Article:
Rating -

Animated (US); 1998; Rated G; 88 Minutes

Ming-Na Wen: Mulan
Eddie Murphy: Mushu
B.D. Wong: Shang
Harvey Fierstein: Yao
Jerry Tondo: Chien-Po
Gedde Watanabe: Ling
James Hong: Chi Fu
Miguel Ferrer: Shan-Yu
Soon-Tek Oh: Fa Zhou
Freda Foh Shen: Fa Li
Pat Morita: The Emperor

Produced by Pam Coats,Robert S. Garberand Kendra Halland; Directed by Tony Bancroftand Barry Cook; Screenwritten by Robert D. San Souci, Rita Hsiao, Chris Sanders, Philip LaZebnik, Raymond Singerand Eugene Bostwick-Singer

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Written by DAVID KEYES

Disney's new animated feature begins like the traditional family animated film they put out every year and then evolves into a war epic filled with colorful characters, prolifically powerful family values, and beautiful computer animation. It is not in the tradition of any normal Disney animated feature, as it takes place on the eastern side of the planet, and relies on its characterization rather than music to tell the story of Fa Mulan, who, in attempt to bring honor to her family, takes her father Zhou's place in the great war against the Chinese Huns, who have invaded the country against the emperor. It is not the music this time around that becomes the focus of most of the picture; it is the rich characterizations.

These characterizations are almost too hard to believe; they are so powerful and strong that it's unlike any type of characterization that Disney has ever presented us with. Most critics believe that ever since "The Lion King," Disney has been cloning their animated formula to the point where the recent animated features seem fairly forgettable. I do not necessarily believe for one second that "Pocahontas," "The Hunchback Of Notre Dame," or "Hercules" are fairly forgettable, but for either side of this debate, "Mulan" brings us something new in the tradition, and as most new things of Disney, the movie explores animated possibilities and penetrates us into a rousing piece of work. Audiences will jump up and cheer for "Mulan," which declares itself a true Disney masterpiece.

The story takes place when the Huns break into China's land and threaten the emperor in order to take down the great wall, a threat which the emperor refuses. Then the Hun army moves toward his palace, threatening any bystander in its way, all to hostage the emperor in hopes his country will give in and remove the wall.

The Huns are led by Shan-Yu, the villain of the picture, who, with glowing eyes and a grim smile, resembles a demonic spirit, making him one of the most fearsome-looking Disney villains in a long time.

When the emperor learns that the Hun army might attack his palace, he calls upon a member of each Chinese family to join his army and fight the Huns, who seem to be progressing to the palace rather rapidly. Within the Fa family, Zhou, who is the head of the family, is called off, despite his old age. Mulan, his daughter who has shamed the family, tries to stop him from going, but he has no choice.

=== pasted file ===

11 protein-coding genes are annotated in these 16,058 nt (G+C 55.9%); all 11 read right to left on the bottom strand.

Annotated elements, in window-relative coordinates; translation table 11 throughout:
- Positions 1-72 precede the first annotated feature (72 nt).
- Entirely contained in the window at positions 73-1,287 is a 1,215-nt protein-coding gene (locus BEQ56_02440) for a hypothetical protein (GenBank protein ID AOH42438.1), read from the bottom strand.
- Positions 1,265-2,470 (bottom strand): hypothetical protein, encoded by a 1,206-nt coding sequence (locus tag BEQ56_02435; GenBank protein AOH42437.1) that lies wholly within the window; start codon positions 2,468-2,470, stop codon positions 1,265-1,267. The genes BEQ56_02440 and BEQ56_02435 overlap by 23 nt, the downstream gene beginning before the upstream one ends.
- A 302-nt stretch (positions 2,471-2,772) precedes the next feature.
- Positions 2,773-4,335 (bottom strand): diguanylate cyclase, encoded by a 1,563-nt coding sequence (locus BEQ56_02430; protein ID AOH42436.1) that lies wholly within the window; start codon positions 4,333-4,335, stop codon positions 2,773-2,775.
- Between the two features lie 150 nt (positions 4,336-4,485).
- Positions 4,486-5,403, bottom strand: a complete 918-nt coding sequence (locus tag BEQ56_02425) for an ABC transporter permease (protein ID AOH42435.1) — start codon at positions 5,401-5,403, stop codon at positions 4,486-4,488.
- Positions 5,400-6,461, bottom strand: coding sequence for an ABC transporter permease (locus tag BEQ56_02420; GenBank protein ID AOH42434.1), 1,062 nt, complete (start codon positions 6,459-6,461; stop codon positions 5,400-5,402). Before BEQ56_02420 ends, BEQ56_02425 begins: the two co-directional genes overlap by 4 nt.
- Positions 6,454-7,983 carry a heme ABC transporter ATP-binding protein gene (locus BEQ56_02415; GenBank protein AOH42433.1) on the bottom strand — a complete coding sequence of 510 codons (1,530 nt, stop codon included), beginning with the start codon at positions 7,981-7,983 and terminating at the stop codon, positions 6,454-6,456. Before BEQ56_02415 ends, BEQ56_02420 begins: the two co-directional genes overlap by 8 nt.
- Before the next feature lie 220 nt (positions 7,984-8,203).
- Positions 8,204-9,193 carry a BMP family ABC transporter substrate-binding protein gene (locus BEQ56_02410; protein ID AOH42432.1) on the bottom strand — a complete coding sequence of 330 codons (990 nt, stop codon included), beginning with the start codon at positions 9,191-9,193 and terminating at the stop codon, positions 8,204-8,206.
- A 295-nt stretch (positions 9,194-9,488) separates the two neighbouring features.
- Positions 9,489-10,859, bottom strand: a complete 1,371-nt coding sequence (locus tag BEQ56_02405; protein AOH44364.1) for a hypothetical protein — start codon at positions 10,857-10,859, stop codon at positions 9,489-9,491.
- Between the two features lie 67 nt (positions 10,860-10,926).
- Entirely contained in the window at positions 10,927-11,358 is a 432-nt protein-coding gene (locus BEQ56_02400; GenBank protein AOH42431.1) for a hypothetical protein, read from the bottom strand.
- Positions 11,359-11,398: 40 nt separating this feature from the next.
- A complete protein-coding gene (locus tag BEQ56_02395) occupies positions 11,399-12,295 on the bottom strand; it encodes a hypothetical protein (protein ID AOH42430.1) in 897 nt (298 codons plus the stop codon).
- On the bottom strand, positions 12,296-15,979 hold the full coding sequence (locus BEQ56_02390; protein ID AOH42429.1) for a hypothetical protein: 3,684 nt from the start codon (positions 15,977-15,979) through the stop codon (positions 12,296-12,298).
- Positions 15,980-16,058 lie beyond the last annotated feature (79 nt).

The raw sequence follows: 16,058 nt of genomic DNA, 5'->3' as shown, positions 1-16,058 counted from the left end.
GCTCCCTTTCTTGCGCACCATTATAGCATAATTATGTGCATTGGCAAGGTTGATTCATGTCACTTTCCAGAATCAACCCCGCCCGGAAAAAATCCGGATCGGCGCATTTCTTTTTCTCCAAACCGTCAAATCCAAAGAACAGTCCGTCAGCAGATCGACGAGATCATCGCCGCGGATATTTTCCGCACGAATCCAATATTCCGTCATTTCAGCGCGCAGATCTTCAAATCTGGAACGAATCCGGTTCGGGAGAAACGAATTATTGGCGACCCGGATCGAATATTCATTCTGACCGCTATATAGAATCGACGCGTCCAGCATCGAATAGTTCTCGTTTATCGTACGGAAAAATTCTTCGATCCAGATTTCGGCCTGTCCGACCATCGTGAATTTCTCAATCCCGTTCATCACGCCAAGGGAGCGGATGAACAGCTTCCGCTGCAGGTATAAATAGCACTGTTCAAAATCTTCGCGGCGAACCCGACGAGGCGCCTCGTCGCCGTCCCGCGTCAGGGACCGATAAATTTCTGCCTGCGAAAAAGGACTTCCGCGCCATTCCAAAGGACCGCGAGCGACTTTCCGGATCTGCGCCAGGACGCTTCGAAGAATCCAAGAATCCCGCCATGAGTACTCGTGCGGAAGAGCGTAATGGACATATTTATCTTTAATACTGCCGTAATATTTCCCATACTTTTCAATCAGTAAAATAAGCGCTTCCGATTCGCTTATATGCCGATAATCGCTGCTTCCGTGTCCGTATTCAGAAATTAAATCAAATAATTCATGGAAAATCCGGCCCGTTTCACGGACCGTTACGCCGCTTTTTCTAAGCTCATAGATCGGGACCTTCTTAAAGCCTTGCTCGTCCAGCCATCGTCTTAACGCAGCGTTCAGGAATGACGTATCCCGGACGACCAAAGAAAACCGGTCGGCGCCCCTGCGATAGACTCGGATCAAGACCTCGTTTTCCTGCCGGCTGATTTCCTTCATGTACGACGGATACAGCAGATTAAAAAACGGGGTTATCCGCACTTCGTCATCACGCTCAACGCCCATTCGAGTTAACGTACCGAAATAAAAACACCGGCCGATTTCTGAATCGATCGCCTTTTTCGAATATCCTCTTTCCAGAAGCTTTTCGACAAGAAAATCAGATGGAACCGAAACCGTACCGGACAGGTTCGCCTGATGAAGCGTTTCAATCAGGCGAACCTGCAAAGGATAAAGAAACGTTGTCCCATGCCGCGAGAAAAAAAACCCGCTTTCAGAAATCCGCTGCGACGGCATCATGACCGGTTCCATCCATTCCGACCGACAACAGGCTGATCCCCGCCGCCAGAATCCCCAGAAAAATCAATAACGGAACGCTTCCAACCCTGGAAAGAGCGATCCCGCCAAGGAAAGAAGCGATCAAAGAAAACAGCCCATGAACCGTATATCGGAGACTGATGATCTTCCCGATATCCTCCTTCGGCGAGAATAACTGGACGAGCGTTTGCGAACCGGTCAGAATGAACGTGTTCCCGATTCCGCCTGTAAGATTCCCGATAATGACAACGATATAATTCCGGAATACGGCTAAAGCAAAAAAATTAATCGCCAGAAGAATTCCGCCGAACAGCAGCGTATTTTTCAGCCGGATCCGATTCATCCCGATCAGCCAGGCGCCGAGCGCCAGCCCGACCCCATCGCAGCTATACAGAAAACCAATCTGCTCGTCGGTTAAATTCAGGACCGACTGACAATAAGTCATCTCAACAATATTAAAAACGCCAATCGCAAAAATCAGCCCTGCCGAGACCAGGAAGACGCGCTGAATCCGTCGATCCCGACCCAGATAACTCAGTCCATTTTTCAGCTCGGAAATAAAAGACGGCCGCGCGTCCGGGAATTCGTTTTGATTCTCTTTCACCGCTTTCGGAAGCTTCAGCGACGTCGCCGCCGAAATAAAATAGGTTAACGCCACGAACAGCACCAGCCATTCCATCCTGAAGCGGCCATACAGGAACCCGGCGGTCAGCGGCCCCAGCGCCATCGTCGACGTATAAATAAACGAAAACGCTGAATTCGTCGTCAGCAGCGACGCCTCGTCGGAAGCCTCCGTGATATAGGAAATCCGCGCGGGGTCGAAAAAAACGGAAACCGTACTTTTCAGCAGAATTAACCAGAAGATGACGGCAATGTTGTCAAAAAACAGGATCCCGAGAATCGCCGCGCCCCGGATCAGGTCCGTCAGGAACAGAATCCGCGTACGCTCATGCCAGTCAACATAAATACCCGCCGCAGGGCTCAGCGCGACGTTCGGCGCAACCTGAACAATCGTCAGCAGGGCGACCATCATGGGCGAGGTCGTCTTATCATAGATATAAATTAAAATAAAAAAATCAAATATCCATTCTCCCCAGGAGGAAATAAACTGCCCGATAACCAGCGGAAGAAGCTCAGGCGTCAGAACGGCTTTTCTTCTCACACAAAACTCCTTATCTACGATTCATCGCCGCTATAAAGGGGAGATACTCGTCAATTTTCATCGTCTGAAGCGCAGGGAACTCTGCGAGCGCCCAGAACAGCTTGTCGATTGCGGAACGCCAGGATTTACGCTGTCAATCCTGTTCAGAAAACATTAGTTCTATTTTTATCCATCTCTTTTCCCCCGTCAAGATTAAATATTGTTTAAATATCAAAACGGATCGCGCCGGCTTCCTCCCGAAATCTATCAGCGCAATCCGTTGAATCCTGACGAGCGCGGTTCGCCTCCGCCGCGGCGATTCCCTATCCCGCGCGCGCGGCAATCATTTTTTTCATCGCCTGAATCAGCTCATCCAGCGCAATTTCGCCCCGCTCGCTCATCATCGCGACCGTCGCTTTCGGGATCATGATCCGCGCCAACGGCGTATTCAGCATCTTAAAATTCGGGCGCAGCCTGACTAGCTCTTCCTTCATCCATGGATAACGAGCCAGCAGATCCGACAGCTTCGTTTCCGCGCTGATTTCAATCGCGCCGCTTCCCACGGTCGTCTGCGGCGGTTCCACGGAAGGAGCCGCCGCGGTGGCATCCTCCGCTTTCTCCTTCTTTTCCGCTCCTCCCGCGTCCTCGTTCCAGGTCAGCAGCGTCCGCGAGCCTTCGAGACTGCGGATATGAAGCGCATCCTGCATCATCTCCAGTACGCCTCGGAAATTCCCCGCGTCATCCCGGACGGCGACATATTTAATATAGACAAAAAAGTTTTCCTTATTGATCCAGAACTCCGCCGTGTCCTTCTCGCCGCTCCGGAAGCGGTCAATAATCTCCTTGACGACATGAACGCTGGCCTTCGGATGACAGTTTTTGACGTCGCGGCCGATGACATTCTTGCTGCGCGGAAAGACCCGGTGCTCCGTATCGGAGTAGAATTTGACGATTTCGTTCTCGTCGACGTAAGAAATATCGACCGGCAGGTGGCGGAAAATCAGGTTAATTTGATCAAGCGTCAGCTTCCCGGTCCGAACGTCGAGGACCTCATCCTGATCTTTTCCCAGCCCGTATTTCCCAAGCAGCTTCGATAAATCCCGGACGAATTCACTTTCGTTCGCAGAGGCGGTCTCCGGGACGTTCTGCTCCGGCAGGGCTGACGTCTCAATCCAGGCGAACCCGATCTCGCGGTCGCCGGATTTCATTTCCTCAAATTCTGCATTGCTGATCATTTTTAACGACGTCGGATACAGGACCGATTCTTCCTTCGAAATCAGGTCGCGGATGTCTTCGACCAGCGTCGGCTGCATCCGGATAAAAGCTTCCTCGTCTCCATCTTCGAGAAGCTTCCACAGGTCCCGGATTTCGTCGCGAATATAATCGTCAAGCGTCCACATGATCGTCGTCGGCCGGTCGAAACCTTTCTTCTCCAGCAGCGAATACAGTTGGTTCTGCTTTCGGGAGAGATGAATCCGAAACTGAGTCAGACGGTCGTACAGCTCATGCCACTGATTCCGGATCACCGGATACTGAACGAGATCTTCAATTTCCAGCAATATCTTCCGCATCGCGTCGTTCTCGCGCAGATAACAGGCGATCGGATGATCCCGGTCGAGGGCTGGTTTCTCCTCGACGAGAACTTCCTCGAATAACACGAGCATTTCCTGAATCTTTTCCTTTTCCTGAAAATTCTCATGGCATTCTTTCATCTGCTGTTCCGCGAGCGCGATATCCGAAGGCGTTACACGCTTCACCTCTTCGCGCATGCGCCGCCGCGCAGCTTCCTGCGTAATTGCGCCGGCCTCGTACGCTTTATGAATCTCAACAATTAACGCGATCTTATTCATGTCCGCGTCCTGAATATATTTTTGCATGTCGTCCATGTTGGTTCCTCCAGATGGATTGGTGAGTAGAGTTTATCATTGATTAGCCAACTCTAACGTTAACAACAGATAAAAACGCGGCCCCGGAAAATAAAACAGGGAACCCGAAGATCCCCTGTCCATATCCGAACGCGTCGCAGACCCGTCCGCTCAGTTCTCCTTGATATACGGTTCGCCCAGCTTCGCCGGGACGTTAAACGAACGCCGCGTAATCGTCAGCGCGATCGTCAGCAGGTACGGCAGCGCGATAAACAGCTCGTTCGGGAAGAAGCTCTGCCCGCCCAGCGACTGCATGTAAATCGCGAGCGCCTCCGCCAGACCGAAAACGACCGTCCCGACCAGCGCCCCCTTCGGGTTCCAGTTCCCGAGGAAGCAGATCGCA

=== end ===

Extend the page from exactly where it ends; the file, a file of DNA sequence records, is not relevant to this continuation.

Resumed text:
Mulan, trying not only to save her father but her honor as well, cuts her hair and races off with her father's armor and horse to impersonate the soldier from the Fa family, though the risk of finding out she is really a woman would be certain death.

Mulan and several other beginners are trained in the army by Shang, son of the general, who Mulan has an eye for from a far. She proves to be the best they have, and when they head off into the mountains to help the other armies to fight the Huns, they find themselves confronted with torn battlefields, filled with soldiers who have already died for their country to the Hun army.

In these extremely gorgeous animated scenes, the Huns then come over a side of the mountain to fight the army which has just arrived on scene. Mulan, examining the snowy slopes around, sets off the last bomb the army has onto a steep snow-covered slope, displacing an avalanche that carries the Huns over to the other side of the mountain. The army then rushes off to the palace to inform the emperor of the Hun's downfalls, not aware that they actually got back up and continued on their journey.

These scenes within the snowy mountains are the most beautiful ever captured in animation. They renew our faith in Disney, who, in the past, has created Notre Dame, Hades' Underworld, a Wildebeest Stampede, a Cave of Wonders, and a beautiful ballroom with the extraordinary techniques of computer animation.

"Mulan" may be a tale of war and family, but it was almost more, because the film was originally concepted to gain a PG rating in theaters. When the studios feared that the PG rating would scare off younger audiences, as it did with "The Black Cauldron," they cut it for G. Cutting it may not have been the right choice, but for financial success, as well as critical, they probably did the right thing for themselves.

Either way, what we have here is another Disney classic, one that reminds that imagination and animation can create us things that no live action film can--a freedom of creativity and landscape.

1998, David Keyes, Please e-mail the author here if the above review contains any spelling or grammar mistakes.
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